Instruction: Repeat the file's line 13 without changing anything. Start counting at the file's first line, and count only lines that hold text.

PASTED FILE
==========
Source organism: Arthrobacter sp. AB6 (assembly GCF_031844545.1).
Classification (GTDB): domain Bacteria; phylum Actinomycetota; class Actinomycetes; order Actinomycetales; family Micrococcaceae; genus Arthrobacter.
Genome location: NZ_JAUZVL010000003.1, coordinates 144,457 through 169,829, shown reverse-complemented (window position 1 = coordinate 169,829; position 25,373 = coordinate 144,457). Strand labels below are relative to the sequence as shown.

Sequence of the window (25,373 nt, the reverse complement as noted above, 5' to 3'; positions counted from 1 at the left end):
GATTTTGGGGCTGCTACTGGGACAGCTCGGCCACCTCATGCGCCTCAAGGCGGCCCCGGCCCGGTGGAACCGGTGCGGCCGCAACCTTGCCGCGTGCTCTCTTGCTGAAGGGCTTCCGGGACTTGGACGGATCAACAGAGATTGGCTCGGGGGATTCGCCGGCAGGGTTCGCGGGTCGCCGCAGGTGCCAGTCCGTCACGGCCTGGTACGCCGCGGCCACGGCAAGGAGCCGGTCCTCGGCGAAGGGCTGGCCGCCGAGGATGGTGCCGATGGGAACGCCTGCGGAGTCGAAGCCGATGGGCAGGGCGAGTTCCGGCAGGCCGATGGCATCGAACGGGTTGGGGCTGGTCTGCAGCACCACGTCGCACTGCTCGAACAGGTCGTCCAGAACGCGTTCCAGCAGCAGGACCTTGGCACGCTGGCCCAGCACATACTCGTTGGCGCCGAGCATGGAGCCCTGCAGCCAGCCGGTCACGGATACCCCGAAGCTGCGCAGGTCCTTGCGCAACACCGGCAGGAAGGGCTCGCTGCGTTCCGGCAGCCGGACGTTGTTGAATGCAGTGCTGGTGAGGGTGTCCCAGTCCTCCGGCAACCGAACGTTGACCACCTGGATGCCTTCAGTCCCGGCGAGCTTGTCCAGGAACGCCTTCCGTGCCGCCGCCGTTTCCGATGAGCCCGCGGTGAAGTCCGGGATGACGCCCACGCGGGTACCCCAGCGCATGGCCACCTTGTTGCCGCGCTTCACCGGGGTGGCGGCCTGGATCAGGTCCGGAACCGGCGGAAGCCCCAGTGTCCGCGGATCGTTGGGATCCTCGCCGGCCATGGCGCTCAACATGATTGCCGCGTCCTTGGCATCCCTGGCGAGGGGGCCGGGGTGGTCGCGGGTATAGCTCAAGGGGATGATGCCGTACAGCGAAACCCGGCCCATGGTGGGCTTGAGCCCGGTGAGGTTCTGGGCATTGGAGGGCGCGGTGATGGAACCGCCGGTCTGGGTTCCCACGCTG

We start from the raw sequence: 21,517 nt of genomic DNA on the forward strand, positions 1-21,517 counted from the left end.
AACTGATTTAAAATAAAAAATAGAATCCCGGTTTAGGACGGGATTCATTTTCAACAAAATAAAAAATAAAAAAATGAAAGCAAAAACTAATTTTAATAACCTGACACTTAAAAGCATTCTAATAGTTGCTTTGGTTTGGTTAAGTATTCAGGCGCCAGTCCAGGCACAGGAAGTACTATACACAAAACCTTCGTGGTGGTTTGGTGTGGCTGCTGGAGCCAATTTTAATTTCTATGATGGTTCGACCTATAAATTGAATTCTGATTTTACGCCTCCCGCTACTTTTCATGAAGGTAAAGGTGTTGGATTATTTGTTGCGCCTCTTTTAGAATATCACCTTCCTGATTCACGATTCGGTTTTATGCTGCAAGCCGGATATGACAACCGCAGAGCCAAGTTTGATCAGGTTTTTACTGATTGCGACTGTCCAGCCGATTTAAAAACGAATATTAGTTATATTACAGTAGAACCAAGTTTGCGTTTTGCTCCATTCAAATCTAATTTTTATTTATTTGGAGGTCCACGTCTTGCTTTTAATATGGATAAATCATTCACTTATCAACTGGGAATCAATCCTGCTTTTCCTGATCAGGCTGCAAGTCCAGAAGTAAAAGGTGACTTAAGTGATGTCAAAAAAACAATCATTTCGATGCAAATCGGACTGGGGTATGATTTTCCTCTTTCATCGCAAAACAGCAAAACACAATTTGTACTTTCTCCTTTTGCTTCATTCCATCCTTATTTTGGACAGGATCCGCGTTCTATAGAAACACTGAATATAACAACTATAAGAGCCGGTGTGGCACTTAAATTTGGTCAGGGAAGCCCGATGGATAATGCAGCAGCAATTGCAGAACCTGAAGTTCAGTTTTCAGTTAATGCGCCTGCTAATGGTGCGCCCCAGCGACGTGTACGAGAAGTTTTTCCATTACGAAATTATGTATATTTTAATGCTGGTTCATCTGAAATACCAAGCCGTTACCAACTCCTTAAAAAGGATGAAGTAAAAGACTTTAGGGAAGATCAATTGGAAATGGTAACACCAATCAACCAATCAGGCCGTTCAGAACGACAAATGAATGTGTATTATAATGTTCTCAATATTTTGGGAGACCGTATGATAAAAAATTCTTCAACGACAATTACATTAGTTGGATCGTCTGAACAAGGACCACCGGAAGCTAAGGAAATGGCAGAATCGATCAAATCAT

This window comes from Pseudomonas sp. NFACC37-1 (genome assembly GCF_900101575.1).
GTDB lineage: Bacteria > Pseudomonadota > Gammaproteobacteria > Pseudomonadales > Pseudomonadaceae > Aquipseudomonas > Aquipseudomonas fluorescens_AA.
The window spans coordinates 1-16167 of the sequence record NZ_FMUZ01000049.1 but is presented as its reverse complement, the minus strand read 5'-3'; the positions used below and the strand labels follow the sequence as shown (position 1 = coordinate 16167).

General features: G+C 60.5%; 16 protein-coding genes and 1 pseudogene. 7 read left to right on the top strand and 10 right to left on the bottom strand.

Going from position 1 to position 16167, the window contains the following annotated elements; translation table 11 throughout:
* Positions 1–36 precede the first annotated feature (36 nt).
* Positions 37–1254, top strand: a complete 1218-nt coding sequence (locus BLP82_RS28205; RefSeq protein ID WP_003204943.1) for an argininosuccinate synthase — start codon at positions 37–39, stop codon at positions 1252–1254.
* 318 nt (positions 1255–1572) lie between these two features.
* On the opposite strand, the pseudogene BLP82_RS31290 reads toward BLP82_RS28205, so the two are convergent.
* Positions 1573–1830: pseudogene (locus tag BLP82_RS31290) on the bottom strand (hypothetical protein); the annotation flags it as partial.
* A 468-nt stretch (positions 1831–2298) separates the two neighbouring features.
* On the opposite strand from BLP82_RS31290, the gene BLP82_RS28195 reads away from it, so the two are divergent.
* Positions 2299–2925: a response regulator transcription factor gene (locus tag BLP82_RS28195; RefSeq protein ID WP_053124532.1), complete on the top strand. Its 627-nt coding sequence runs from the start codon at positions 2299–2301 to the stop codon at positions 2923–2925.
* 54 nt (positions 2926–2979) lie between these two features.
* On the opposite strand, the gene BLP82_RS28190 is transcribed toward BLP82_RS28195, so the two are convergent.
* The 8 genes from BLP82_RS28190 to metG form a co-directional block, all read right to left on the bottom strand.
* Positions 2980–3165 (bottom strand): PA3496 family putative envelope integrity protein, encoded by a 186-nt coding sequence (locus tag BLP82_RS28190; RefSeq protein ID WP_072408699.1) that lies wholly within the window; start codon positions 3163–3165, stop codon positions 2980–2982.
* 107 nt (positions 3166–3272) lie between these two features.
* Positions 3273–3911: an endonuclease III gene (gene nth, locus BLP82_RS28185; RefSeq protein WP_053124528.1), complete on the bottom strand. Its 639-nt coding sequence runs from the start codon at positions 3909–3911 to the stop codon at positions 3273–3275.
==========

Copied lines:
* Positions 1–36 precede the first annotated feature (36 nt).